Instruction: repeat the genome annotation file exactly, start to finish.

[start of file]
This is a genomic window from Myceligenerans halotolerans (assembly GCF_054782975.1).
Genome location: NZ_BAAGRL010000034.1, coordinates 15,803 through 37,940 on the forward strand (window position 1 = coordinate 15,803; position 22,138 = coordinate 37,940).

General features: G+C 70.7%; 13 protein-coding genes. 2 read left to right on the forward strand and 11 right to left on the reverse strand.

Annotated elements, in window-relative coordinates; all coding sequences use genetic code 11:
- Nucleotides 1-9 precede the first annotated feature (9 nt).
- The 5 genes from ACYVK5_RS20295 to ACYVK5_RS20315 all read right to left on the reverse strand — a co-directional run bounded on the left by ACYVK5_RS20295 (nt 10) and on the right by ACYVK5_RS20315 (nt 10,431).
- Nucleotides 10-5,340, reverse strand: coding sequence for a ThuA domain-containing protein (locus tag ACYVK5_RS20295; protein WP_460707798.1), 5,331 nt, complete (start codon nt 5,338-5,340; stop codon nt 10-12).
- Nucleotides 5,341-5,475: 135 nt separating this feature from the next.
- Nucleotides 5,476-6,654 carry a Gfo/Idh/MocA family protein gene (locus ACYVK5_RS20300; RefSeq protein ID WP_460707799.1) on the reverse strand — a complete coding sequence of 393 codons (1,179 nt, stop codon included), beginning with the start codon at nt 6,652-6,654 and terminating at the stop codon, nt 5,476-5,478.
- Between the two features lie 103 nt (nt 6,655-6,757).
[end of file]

This is a genomic window from Myceligenerans halotolerans (assembly GCF_054782975.1).
Genome location: NZ_BAAGRL010000034.1, coordinates 15,803 through 37,940 on the forward strand (window position 1 = coordinate 15,803; position 22,138 = coordinate 37,940).

General features: G+C 70.7%; 13 protein-coding genes. 2 read left to right on the forward strand and 11 right to left on the reverse strand.

Annotated elements, in window-relative coordinates; all coding sequences use genetic code 11:
- Nucleotides 1-9 precede the first annotated feature (9 nt).
- The 5 genes from ACYVK5_RS20295 to ACYVK5_RS20315 all read right to left on the reverse strand — a co-directional run bounded on the left by ACYVK5_RS20295 (nt 10) and on the right by ACYVK5_RS20315 (nt 10,431).
- Nucleotides 10-5,340, reverse strand: coding sequence for a ThuA domain-containing protein (locus tag ACYVK5_RS20295; protein WP_460707798.1), 5,331 nt, complete (start codon nt 5,338-5,340; stop codon nt 10-12).
- Nucleotides 5,341-5,475: 135 nt separating this feature from the next.
- Nucleotides 5,476-6,654 carry a Gfo/Idh/MocA family protein gene (locus ACYVK5_RS20300; RefSeq protein ID WP_460707799.1) on the reverse strand — a complete coding sequence of 393 codons (1,179 nt, stop codon included), beginning with the start codon at nt 6,652-6,654 and terminating at the stop codon, nt 5,476-5,478.
- Between the two features lie 103 nt (nt 6,655-6,757).